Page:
Understand Your Broadband Contract
Do you always read through the small print when you sign a contract for broadband? If you’re one of the 99% which don’t this might help.
There’s an awful lot to read and its all important so here is our plain English description of the terms and conditions you may find in your broadband contract.
The basic terms of your broadband contract are:
1. Your contract will explain what you're getting from your bundle, how much it costs you, and the minimum length of time it will apply for. It will also tell you what your provider can change about your package. This is particularly important to check as they tend to be written so your provider is able to change anything and everything for any reason whenever they please.
Whatever your contract states, Ofcom rules state that
"If your monthly broadband bill rises beyond normal inflation costs, you can cancel your package within 30 days of being informed about it with no termination fees."
This means you still have rights that override the contract.
2. The provider promises to give you a broadband service, and you promise to pay your bills and use your connection responsibly.
3. By signing up, you agree to pay your bill and other related costs (like a setup cost), and use your broadband reasonably. Simply, you won't use it illegally or for crime.
Installation, setup, and equipment
When you sign up to broadband, you'll be told in advance how much you need to pay for installation and setup. That'll include the price of your router and whether an engineer needs to come to your home. The small print of your contract will confirm all this, with a few more details added in such as:
1. Your router's warranty.
2. What pieces of equipment are included or available, and what you'll need to provide yourself.
3. Whether the router is yours to keep, or if you're expected to return it at the end of your contract.
Costs and bills
How much money you pay each month is an important part of your broadband contract. Your contract will detail everything else to do with costs like, how you can pay, which day of the month you're charged, how prices might change, and how to view your bill. It also outlines what happens if you don't pay. It may be that your provider charges extra fees, suspends it temporarily or shuts off your service.
Whatever your contract states, Ofcom rules state that if your monthly broadband bill rises beyond normal inflation costs, you can cancel your package within 30 days of being informed about it with no termination fees. This means you still have rights that override the contract.
If you need to contact customer service, check your contract. Your supplier will give you the details of how they would like you to contact them.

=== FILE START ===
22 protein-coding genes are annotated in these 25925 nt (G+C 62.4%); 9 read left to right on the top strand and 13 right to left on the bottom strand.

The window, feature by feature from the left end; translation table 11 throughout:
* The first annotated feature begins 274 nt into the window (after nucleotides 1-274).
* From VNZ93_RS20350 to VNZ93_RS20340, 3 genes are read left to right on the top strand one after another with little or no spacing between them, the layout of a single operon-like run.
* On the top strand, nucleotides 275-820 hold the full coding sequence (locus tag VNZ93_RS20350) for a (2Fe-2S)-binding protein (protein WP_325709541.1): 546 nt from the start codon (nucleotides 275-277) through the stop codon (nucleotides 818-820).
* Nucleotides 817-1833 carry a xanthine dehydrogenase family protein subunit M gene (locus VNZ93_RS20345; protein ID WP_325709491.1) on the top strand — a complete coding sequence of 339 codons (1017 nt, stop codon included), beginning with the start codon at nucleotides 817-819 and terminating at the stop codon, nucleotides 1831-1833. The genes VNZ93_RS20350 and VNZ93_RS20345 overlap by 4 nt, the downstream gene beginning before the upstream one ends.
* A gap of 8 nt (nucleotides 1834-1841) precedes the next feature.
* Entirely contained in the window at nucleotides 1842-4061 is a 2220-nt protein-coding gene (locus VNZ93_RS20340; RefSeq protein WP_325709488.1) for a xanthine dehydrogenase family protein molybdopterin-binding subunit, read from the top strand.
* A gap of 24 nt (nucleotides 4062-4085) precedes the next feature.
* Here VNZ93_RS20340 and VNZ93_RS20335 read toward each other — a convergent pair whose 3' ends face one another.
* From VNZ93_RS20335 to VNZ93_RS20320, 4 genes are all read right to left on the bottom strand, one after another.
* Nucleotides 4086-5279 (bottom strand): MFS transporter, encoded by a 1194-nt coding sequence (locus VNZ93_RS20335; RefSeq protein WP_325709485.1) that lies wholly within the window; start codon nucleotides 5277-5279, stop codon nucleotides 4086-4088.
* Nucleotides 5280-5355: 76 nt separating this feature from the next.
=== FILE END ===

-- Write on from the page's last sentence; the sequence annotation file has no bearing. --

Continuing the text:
The download and upload speeds will be based on the package you choose, where you live, and what kind of property you have. Most big internet providers are signed-up to Ofcom's broadband speed code, which means that they have to give you a clear indication of the speed you should expect before you sign-up. Once you become a customer, if the service doesn't perform then you have the right to leave:
"IIf your service doesn’t deliver the speeds you were promised by your provider, first get in touch with them. If the problem is on their network and they can’t fix it within 30 days, they must let you leave your contract without being penalised."
Web traffic management, usage caps and acceptable use policies
Some broadband packages have web traffic management, usage caps and acceptable use policies.
You'll find details of any web traffic management that your provider performs, and how it might affect your connection. The way it manages traffic is often subject to change, so it'll probably give a link to a page on its website with the most up-to-date info.
Fair usage terms aren't that common these days. A lot of providers offer truly unlimited contracts - but most have an acceptable use policy. Your contract will go over what this means, but you mustn't do anything illegal via your broadband like purposely spreading viruses.
There may be some wording saying that it'll investigate if you "exceed what is reasonably expected of someone using the service for domestic purposes." If you're a genuine household (not a business) and not using the internet for anything illegal, there's no need to worry.
If your package has a usage cap, the contract will say what it is and what happens if you go over it. The provider may send warning emails, charge you by the megabyte for everything you use above the cap, automatically upgrade you to a more expensive package, or even suspend your connection.
Switching and cancelling
When you sign up, you'll be told how long your contract is e.g. 18 months. The contract will go on to explain what happens when you reach the end of the 18 months. You may find, your provider will continue giving you the same service and charge you for it. However, chances are you'll want to cancel at some point, so the small print will give you the information to do so.
Once you're outside of your stated contract, switching or cancelling is pretty straightforward see our guide How does switching Broadband Supplier work?
If you’re looking at cancelling your contract early it will indicate how to do so in this section but watch out as early termination fees can apply although there are limits on how much your provider can charge you (see Disconnection Fees Explained.)
You'll also find information about what to do if you're moving home, and times in which you can end your contract early without any damage. Some contracts include a 'cooling off' period in the first couple of weeks of your connection getting switched on.
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